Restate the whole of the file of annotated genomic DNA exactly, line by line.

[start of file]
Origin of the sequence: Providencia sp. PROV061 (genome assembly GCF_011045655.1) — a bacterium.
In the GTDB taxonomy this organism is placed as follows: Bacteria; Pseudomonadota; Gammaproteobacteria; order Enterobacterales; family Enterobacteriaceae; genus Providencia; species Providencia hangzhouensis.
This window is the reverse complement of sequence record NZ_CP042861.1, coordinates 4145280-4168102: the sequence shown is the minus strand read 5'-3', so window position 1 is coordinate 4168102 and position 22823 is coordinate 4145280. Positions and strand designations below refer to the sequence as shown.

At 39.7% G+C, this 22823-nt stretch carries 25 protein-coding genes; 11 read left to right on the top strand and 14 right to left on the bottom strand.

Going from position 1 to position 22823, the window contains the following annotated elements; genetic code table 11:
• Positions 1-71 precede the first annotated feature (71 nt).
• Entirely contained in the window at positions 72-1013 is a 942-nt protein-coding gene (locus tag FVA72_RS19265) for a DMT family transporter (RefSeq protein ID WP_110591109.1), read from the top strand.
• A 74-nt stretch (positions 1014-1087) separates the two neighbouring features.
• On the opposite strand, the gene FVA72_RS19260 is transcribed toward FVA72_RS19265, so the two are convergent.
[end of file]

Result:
Origin of the sequence: Providencia sp. PROV061 (genome assembly GCF_011045655.1) — a bacterium.
In the GTDB taxonomy this organism is placed as follows: Bacteria; Pseudomonadota; Gammaproteobacteria; order Enterobacterales; family Enterobacteriaceae; genus Providencia; species Providencia hangzhouensis.
This window is the reverse complement of sequence record NZ_CP042861.1, coordinates 4145280-4168102: the sequence shown is the minus strand read 5'-3', so window position 1 is coordinate 4168102 and position 22823 is coordinate 4145280. Positions and strand designations below refer to the sequence as shown.

At 39.7% G+C, this 22823-nt stretch carries 25 protein-coding genes; 11 read left to right on the top strand and 14 right to left on the bottom strand.

Going from position 1 to position 22823, the window contains the following annotated elements; genetic code table 11:
• Positions 1-71 precede the first annotated feature (71 nt).
• Entirely contained in the window at positions 72-1013 is a 942-nt protein-coding gene (locus tag FVA72_RS19265) for a DMT family transporter (RefSeq protein ID WP_110591109.1), read from the top strand.
• A 74-nt stretch (positions 1014-1087) separates the two neighbouring features.
• On the opposite strand, the gene FVA72_RS19260 is transcribed toward FVA72_RS19265, so the two are convergent.